BP will have up to six years to pay the money it agreed to as part of the settlement. Most of that money -- $2.4 billion -- will go to the National Fish & Wildlife Foundation, an independent not-for-profit conservation group chartered by Congress in 1984. It is a windfall for the group, whose total contributions and commitments since its founding are just above $2 billion.
Another $350 million will go to the National Academy of Science.
BP identified the remaining $1.256 billion of the settlement as a "criminal fine." More than $1 billion of that fine will go to the U.S. Coast Guard's Oil Spill Liability Trust Fund, to be available for cleanup -- and compensation for those affected by -- oil spills in the Gulf .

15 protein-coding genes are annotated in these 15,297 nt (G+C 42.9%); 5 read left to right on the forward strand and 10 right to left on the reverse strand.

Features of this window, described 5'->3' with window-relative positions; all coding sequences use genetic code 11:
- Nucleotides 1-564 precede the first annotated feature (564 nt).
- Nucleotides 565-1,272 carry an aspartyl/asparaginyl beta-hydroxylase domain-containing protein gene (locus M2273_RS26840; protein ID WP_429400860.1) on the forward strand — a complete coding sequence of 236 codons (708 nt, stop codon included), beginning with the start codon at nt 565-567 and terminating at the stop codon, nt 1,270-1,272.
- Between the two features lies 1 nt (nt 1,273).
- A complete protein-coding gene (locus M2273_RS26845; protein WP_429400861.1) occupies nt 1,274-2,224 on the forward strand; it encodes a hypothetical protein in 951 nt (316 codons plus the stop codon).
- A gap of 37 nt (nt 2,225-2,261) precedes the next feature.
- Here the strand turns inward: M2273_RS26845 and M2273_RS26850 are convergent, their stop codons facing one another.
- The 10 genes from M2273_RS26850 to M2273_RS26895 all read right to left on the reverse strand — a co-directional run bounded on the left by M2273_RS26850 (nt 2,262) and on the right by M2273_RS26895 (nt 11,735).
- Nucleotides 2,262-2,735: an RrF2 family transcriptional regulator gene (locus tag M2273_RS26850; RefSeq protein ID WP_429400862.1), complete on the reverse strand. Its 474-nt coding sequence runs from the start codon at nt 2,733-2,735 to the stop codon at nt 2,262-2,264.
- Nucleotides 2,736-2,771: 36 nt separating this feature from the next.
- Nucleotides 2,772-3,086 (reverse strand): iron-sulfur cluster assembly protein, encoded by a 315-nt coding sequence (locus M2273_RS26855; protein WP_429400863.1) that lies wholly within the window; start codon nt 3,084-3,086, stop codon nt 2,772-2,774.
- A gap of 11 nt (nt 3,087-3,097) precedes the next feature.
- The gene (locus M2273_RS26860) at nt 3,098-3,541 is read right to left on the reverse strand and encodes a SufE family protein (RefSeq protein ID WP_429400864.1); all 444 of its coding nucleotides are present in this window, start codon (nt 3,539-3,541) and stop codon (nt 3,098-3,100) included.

It is single largest criminal fine on record. The previous record was $1.195 billion criminal fine paid by Pfizer as part of a $2.3 billion settlement in September 2009 over the fraudulent marketing of anti-inflammatory arthritis drug Bextra.
--CNNMoney's Mark Thompson and CNN's David Ariosto contributed reporting to this article.